Old textile mills generate funds by selling land
Old textile mills are selling their land to generate huge amounts of cash, thereby, turning their worries into wealth. As rates of land increase in an optimistic economy, India's top-most textile companies are generating additional income streams, by establishing or selling their precious real estates.
In order to increase in-flow of cash and reduce their debt, textile companies such as Bombay Dyeing & Manufacturing, Alok Industries, Century Textiles & Industries and Provogue India are either, developing on their existing land or are selling it for higher price.
During the past one year, property rates in key Indian cities such as Mumbai and Delhi, has nearly increased by two-folds. There are many textile firms that possess huge land banks. But the market provides cash to these firms, only if they have come forward with development plans for these land banks. Bombay Dyeing and Century for instance, comprises of finest and huge areas of land in central Mumbai.
Recently, Bombay Dyeing, that has about 9 million square feet of real estate in Mumbai alone, sold one of its properties to Axis Bank for Rs 7.8 billion. Bombay Dyeing has shifted its mills near Pune and the free land has been allocated for setting up two real estate projects in Central Mumbai.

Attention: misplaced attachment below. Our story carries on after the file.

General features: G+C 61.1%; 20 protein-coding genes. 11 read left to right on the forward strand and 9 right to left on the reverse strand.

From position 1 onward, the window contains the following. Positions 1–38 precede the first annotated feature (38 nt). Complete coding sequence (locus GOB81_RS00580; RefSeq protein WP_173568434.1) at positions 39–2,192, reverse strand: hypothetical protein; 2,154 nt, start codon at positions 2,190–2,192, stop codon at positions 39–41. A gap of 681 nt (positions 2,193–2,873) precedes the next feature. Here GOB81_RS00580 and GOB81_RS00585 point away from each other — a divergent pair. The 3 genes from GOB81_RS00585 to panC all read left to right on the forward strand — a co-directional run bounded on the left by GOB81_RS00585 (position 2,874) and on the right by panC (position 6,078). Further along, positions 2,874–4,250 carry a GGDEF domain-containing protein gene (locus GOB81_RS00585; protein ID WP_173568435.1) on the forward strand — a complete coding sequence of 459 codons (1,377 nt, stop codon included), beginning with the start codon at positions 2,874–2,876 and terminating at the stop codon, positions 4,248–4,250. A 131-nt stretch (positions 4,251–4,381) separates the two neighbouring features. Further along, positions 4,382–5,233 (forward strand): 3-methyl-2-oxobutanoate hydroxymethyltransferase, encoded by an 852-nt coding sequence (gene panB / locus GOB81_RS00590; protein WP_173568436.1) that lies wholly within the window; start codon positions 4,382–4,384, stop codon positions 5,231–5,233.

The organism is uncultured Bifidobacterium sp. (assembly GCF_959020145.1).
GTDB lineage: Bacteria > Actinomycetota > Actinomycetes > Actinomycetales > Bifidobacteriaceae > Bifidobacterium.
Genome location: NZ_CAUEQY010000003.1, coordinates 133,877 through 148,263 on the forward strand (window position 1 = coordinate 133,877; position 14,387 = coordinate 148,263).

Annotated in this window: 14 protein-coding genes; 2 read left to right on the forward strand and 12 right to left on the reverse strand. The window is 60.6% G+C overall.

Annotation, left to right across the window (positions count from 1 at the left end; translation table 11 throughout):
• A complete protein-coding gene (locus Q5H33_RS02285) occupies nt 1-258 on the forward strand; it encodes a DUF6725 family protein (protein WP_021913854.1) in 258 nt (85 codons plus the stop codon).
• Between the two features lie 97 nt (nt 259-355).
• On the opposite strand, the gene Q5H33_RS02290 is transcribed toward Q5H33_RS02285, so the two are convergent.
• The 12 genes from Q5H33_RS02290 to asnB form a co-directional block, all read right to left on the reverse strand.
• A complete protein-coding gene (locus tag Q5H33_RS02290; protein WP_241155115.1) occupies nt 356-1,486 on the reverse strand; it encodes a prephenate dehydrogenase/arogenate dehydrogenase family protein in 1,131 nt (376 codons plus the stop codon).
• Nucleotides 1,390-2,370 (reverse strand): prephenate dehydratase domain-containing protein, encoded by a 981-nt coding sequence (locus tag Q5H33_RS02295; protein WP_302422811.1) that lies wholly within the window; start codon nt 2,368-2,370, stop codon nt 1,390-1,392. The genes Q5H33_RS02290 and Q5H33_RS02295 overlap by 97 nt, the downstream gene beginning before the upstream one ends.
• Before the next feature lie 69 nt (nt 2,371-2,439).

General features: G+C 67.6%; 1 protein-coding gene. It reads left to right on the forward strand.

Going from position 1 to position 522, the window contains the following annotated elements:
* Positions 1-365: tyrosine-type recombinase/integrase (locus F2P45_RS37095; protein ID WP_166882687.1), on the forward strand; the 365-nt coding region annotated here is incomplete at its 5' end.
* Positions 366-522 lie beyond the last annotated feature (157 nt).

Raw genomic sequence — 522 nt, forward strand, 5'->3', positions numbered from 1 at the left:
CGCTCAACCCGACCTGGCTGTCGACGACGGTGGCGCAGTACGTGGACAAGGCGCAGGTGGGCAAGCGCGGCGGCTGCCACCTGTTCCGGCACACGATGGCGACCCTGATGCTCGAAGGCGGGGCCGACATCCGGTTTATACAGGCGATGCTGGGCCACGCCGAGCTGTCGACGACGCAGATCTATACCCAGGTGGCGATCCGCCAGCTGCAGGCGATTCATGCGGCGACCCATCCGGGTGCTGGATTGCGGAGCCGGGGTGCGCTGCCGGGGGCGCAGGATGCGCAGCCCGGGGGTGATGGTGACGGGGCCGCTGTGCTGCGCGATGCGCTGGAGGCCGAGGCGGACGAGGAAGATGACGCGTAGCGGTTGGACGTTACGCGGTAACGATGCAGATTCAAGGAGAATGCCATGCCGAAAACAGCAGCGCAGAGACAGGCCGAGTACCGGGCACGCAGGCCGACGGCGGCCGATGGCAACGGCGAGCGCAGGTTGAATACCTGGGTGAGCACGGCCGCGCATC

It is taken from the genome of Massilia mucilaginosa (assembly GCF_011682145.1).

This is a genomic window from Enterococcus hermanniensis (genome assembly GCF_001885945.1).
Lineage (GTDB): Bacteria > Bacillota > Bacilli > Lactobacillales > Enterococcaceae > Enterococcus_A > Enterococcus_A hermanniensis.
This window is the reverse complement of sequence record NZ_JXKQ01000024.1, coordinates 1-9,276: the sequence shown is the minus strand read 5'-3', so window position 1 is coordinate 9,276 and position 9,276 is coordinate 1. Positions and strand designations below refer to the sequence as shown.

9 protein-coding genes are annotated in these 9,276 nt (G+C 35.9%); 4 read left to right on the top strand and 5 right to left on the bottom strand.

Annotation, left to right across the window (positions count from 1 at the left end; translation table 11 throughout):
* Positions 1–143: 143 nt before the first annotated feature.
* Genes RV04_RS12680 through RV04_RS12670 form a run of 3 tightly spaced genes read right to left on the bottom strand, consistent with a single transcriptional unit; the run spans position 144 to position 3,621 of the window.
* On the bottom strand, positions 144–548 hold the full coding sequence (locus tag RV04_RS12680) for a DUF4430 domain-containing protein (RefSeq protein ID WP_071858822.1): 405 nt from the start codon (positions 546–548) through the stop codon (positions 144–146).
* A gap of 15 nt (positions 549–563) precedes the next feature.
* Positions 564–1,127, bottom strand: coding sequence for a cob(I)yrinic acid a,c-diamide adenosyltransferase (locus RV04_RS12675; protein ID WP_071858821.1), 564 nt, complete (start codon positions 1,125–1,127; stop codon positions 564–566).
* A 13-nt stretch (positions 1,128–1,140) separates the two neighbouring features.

Meanwhile, construction of two commercial complexes will come to an end in a span of 12-15 months on the Century Textiles' land, spanning across 16 hectares (1.7 million square feet), again in Central Mumbai.
During the colonial British times, most of the old textile mills received huge areas of land for almost free of cost, as the British rule was then keen on developing Mumbai as the textile hub for cotton. Many others have also procured land from British government for a nominal lease for industrial purposes, thereby, helping turn Mumbai in to a key textile manufacturing hub. Textile mills faced closure during the early eighties owing to destructive industrial strike.
However, in the last five years, the Maharashtra government has permitted usage of more land from these closed textile mills for property development. Mill owners therefore, are finally benefiting with this policy as land rates are bouncing back.
At the same time, firms like Alok Industries are making an exit from their real estate portfolio, instead of developing it. The firm is hoping to procure around Rs 7 billion from sales of its four large blocks, including property at Lower Parel, Mumbai, which is their key portfolio.
In the meantime, garment retailer, Provogue India, is about to introduce residential projects in Tier-II cities. Three residential projects will be launched in Indore, Coimbatore and Nagpur by the end of the current year, on land owned by Prozone Enterprises, wherein Provogue is 75 percent stakeholder. The first phase of construction will be spanning across 34 acres of land across these three cities.
But around all this, experts' question that, whether these land banks, which are generating revenue for debt-ridden textile mills, will be merely one-time profit making avenues or will turn into consistent source of earnings for the company.
Fibre2Fashion News Desk - India